Tuning PL/SQL with Multithreading & DBMS_SCHEDULER

We had a piece of PL/SQL code that copies data from remote view to a local table. This code executes once a day and took about 4 hours. As if this is not bad enough, we received a request to run this piece of code 3-4 times daily which will total up to about 16 hours per day.

The original code to copy data from a remote view consists of 3 steps:

  1. Copy over employee numbers (one column only) from remote view to local temp table. This step takes few seconds only.
  2. Use employee numbers copied locally to do a lookup serially (lookup row by row) from remote view. This step takes about 4 hours to copy 20,000 rows. The reason it takes that long is one column from the view is an actual function. Most of the time is spent executing this function and for so many reasons (not all are technical) we can’t get to function to tune it.
  3. Commit one time at the end.

Here how the original code looks like:

— Step 1:
— truncate local temp table so we can copy employee numbers
— copy over employees numbers to local temp table from the remote view

execute immediate 'truncate table temp_emp_no';
execute immediate 'truncate table employees';

insert into temp_emp_no select distinct EMPLOYEE_NUMBER from remote_employee_view@remote_link;
commit;

— Step 2:
— Loop through copied over employee numbers and do a remote lookup 1 row at a time

cursor c1 is
   select emp_no from temp_emp_no;

for i in c1 loop
   exit when c1%notfound;
   insert into employees
   select EMPLOYEE_NUMBER, first_name, last_name, RATE, PERIOD, total_rate
     from remote_employee_view@remote_link;
   where EMPLOYEE_NUMBER = i.emp_no;
end loop;

commit;

At this point we were left with one option only which is run the PL/SQL code in parallel (multithreading), but as you might now, PL/SQL doesn’t support multithreading natively,

To simulate multithreading we need to accomplish 2 steps:

  1. Break the job in multiple pieces (threads).
  2. Schedule every thread to run concurrently.

Remember first step which is coping employee numbers only from remote view to local table. We hash-partitioned this local table into 4 partitions. Each of these partitions will translate into a thread as you will see.

CREATE TABLE vb_emp_no
   (emp_no  VARCHAR2(30))
    PARTITION BY HASH (EMP_NO)
     PARTITIONS 4
/

This is the thread code (stored procedure) which takes in a partition name as a parameter and copies employee data from remote view for that partition only.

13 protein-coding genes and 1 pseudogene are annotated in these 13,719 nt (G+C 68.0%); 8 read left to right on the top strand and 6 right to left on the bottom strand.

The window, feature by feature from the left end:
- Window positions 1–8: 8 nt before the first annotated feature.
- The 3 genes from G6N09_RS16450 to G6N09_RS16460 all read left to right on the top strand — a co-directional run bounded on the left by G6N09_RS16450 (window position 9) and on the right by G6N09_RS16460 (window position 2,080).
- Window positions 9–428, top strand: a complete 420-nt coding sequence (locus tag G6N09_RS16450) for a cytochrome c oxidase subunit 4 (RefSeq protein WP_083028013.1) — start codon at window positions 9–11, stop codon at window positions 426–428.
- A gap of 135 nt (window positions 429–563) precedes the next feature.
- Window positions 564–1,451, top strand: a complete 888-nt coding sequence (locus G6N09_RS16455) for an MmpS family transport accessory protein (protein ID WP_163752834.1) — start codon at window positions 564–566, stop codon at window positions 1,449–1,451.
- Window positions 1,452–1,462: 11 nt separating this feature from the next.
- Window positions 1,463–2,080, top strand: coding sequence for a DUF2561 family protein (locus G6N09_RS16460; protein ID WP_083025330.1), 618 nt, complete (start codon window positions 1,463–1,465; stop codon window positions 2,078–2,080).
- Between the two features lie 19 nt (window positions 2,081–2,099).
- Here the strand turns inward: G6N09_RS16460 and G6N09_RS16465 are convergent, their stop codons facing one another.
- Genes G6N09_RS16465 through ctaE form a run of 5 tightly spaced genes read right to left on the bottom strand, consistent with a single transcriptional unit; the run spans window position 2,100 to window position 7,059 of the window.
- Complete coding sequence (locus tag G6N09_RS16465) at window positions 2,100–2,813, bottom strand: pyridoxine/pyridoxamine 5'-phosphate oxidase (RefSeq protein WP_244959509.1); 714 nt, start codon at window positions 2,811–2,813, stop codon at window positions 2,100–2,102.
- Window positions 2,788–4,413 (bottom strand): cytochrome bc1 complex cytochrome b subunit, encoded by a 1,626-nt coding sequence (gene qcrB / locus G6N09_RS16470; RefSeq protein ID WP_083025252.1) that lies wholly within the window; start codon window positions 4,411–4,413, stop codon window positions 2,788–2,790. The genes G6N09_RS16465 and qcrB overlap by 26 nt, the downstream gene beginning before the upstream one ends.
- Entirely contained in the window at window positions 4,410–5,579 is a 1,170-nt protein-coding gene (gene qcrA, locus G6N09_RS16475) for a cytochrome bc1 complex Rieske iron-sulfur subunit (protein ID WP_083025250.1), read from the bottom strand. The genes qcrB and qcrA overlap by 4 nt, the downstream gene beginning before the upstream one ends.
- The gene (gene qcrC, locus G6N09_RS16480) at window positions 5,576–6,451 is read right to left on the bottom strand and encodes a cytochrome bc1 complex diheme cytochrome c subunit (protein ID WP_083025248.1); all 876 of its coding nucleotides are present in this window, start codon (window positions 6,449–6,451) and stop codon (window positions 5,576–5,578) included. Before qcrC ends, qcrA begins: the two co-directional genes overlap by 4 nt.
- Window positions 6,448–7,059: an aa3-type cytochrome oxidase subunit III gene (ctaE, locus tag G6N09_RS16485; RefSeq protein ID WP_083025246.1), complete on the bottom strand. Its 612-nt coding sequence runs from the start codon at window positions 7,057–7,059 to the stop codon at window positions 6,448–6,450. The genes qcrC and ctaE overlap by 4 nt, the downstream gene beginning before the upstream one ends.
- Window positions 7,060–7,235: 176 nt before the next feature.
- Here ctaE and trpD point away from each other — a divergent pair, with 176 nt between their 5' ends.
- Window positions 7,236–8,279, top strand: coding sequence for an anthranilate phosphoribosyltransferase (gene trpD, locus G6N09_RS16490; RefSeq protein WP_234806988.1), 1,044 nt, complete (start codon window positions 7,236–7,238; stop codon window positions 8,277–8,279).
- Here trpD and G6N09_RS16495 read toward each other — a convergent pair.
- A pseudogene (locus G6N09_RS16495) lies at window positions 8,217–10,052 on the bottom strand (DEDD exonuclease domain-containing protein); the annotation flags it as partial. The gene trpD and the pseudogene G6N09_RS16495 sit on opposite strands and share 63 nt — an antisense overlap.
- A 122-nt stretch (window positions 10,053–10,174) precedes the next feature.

CREATE procedure refresh_employee_data_part (p_name in varchar2 )
  authid definer
is
  TYPE EmpCurTyp  IS REF CURSOR;
  v_emp_cursor    EmpCurTyp;
  sql_stmt varchar2(2048);
  v_emp_no varchar2(30);

begin
  sql_stmt := 'select emp_no from vb_emp_no partition(' || p_name || ')';
  open v_emp_cursor for sql_stmt ;

loop
  fetch v_emp_cursor into v_emp_no;
  EXIT WHEN v_emp_cursor%NOTFOUND;
  insert into employees
          (EMPLOYEE_NUMBER,
           VACATION_BALANCE,
           RATE, PERIOD, TOTAL_RATE)
  select distinct employee_number, vacation_balance, rate, period, total_rate
    from   remote_employee_view@remote_link;
  where  EMPLOYEE_NUMBER = v_emp_no;
end loop;

commit;
close v_emp_cursor;
end;
/

This procedure glues all parts together. We schedule the previous procedure 4 times and achieve concurrency.

CREATE procedure refresh_employees
  authid definer
is
begin
  execute immediate 'truncate table vb_emp_no';
  insert into vb_emp_no
  select distinct employee_number from remote_view@db_link;
  commit;
  execute immediate 'truncate table employees';

dbms_scheduler.create_job(job_name => dbms_scheduler.generate_job_name('VB_P1_'),
   job_type => 'PLSQL_BLOCK',
   job_action => 'begin refresh_employee_data_part(''VB_EMP_NO_P1''); end;',
   comments => 'Thread 1 to refresh employees',
   enabled => true,
   auto_drop => true);

dbms_scheduler.create_job(job_name => dbms_scheduler.generate_job_name('VB_P2_'),
   job_type => 'PLSQL_BLOCK',
   job_action => 'begin refresh_employee_data_part(''VB_EMP_NO_P2''); end;',
   comments => 'Thread 2 to refresh employees',
   enabled => true,
   auto_drop => true);

dbms_scheduler.create_job(job_name => dbms_scheduler.generate_job_name('VB_P3_'),
   job_type => 'PLSQL_BLOCK',
   job_action => 'begin refresh_employee_data_part(''VB_EMP_NO_P3''); end;',
   comments => 'Thread 3 to refresh employees',
   enabled => true,
   auto_drop = true);

dbms_scheduler.create_job(job_name => dbms_scheduler.generate_job_name('VB_P4_'),
   job_type => 'PLSQL_BLOCK',
   job_action => 'begin refresh_employee_data_part(''VB_EMP_NO_P4''); end;',
   comments => 'Thread 4 to refresh employees,
   enabled => true,
   auto_drop => true);

end;
/

The procedure would finish immediately even if there are errors. To check the execution status look under DBA_SCHEDULER_JOB_RUN_DETAILS to look for errors and running time.

End Result the job finished in 50 minutes more than 4x faster.

Hazem Ameen
Senior Oracle DBA

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